The relationship of parental longevity with the aging brain—results from UK Biobank

Abstract

A few studies report that parental longevity is associated with preserved cognition and physical function and lower risk of Alzheimer’s disease. However, data on structural neuroimaging correlates of parental longevity and its spatial distribution are limited. This study aims to examine relationships of parental longevity with regional brain structure and to explore sex differences. We identified 12,970 UK Biobank participants (mean age = 64.4, 51.5%women) with data on parental longevity, regional gray matter volumes, and white matter microstructure. Participants were categorized based on whether at least one parent lived to age 85 or older or neither parent survived to age 85. Associations of parental longevity, maternal, and paternal longevity with each neuroimaging marker of interest were examined using linear regression, adjusted for demographics, APOE e4 status, lifestyle, and cardiometabolic conditions. Compared to participants whose both parents died before 85 (43%), those with at least one parent surviving to 85 (57%) had greater volumes in hippocampus, parahippocampal gyrus, middle temporal lobe, and primary sensorimotor cortex and had lower mean diffusivity in posterior thalamic radiation and uncinate fasciculus. Associations were prominent with maternal longevity. Adjustment for cardiometabolic conditions did not affect observed associations except mean diffusivity in posterior thalamic radiation. There were no structural differences in other areas. Parental longevity is associated with preserved brain structure localized in primary sensorimotor cortex and temporal areas including hippocampus. These relationships are prominent with maternal longevity. Longitudinal studies are needed to determine whether changes in these brain structures account for the association between parental longevity and dementia.

This is a preview of subscription content, access via your institution.

Code availability

Upon request.

Data availability

Upon request.

References

  1. Adams ER, Nolan VG, Andersen SL, Perls TT, Terry DF. Centenarian offspring: start healthier and stay healthier. J Am Geriatr Soc. 2008;56(11):2089–92.

    PubMed  PubMed Central  Article  Google Scholar 

  2. Alber J, et al. White matter hyperintensities in vascular contributions to cognitive impairment and dementia (VCID): knowledge gaps and opportunities. Alzheimers Dement (N Y). 2019;5:107–17.

    Article  Google Scholar 

  3. Alexander AL, Lee JE, Lazar M, Field AS. Diffusion tensor imaging of the brain. Neurotherapeutics. 2007;4(3):316–29.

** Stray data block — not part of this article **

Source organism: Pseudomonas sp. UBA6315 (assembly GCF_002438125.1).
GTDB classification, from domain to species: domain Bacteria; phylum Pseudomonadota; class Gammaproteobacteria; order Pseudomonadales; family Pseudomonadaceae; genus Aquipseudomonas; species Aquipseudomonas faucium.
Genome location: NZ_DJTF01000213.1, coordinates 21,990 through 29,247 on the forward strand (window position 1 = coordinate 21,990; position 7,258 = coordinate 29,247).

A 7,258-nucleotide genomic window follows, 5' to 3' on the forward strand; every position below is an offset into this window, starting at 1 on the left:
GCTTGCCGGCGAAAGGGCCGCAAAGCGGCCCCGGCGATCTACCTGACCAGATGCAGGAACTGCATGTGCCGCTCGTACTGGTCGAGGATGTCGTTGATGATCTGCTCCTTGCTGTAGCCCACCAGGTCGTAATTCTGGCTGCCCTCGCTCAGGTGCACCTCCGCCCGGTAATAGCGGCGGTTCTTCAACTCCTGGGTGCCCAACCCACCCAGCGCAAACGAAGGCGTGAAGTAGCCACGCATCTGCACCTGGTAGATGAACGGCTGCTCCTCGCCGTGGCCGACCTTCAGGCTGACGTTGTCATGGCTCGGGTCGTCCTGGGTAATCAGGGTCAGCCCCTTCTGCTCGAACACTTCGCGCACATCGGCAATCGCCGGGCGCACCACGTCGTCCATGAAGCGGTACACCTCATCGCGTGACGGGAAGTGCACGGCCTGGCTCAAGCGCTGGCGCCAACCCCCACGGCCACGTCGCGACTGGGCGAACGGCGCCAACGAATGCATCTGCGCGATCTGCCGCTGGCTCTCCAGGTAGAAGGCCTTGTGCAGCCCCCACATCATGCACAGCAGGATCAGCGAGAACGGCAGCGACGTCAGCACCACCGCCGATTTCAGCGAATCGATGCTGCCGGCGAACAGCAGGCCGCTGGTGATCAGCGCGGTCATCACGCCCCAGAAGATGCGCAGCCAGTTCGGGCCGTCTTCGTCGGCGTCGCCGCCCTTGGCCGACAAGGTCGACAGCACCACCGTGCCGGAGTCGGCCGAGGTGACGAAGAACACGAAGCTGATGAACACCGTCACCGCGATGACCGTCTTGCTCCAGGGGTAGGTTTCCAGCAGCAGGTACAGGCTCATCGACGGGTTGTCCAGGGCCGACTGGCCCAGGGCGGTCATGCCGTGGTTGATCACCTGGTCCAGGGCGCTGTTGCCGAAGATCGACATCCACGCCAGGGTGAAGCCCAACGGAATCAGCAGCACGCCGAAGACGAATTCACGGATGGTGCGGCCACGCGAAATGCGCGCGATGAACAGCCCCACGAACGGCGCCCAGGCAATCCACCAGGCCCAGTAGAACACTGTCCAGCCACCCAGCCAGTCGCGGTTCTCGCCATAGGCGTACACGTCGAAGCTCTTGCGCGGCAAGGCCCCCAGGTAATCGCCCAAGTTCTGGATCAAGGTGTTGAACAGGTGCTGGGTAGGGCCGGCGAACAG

PubMed  PubMed Central  Article  Google Scholar 

  4. Alfaro-Almagro F, Jenkinson M, Bangerter NK, Andersson JLR, Griffanti L, Douaud G, et al. Image processing and quality control for the first 10,000 brain imaging datasets from UK Biobank. Neuroimage. 2018;166:400–24.

    PubMed  PubMed Central  Article  Google Scholar 

  5. Altmann-Schneider I, de Craen AJM, Slagboom PE, Westendorp RGJ, van Buchem MA, Maier AB, et al. Brain tissue volumes in familial longevity: the Leiden longevity study. Aging Cell. 2012;11(6):933–9.

    CAS  PubMed  Article  Google Scholar 

  6. Alves GS, Sudo FK, Alves CEO, Ericeira-Valente L, Moreira DM, Engelhardt E, et al. Diffusion tensor imaging studies in vascular disease: a review of the literature. Dement Neuropsychol. 2012;6(3):158–63.

    PubMed  PubMed Central  Article  Google Scholar 

  7. Andersen SL, et al. Reduced prevalence and incidence of cognitive impairment among centenarian offspring. J Gerontol A Biol Sci Med Sci. 2018.

  8. Atkins JL, Pilling LC, Ble A, Dutta A, Harries LW, Murray A, et al. Longer-lived parents and cardiovascular outcomes: 8-year follow-up in 186,000 U.K. Biobank participants. J Am Coll Cardiol. 2016;68(8):874–5.

    PubMed  Article  Google Scholar 

  9. Ayers E, Barzilai N, Crandall JP, Milman S, Verghese J. Association of exceptional parental longevity and physical function in aging. Age (Dordr). 2014;36(4):9677.

    Article  Google Scholar 

  10. Ayers E, Barzilai N, Crandall JP, Milman S, Verghese J. Association of family history of exceptional longevity with decline in physical function in aging. J Gerontol A Biol Sci Med Sci. 2017;72(12):1649–55.

    PubMed  PubMed Central  Article  Google Scholar 

  11. Barzilai N, Gabriely I, Gabriely M, Iankowitz N, Sorkin JD. Offspring of centenarians have a favorable lipid profile. J Am Geriatr Soc. 2001;49(1):76–9.

    CAS  PubMed  Article  Google Scholar 

  12. Basser PJ, Mattiello J, LeBihan D. MR diffusion tensor spectroscopy and imaging. Biophys J. 1994;66(1):259–67.

    CAS  PubMed  PubMed Central  Article  Google Scholar 

  13. Bigarella RL, Schumacher-Schuh AF, da Silva E, Chaves MLF. Sex differential effect of parental longevity on the risk of dementia. J Am Geriatr Soc. 2014;62(2):393–5.

    PubMed  Article  Google Scholar 

  14. Bucci L, Ostan R, Cevenini E, Pini E, Scurti M, Vitale G, et al. Centenarians’ offspring as a model of healthy aging: a reappraisal of the data on Italian subjects and a comprehensive overview. Aging (Albany NY). 2016;8(3):510–9.

    Article  Google Scholar 

  15. Craig CL, et al. International physical activity questionnaire: 12-country reliability and validity. Med Sci Sports Exerc. 2003;35(8):1381–95.

    Article  Google Scholar 

  16. Dutta A, Henley W, Robine JM, Llewellyn D, Langa KM, Wallace RB, et al. Aging children of long-lived parents experience slower cognitive decline. Alzheimers Dement. 2014;10(5 Suppl):S315–22.

    PubMed  Article  Google Scholar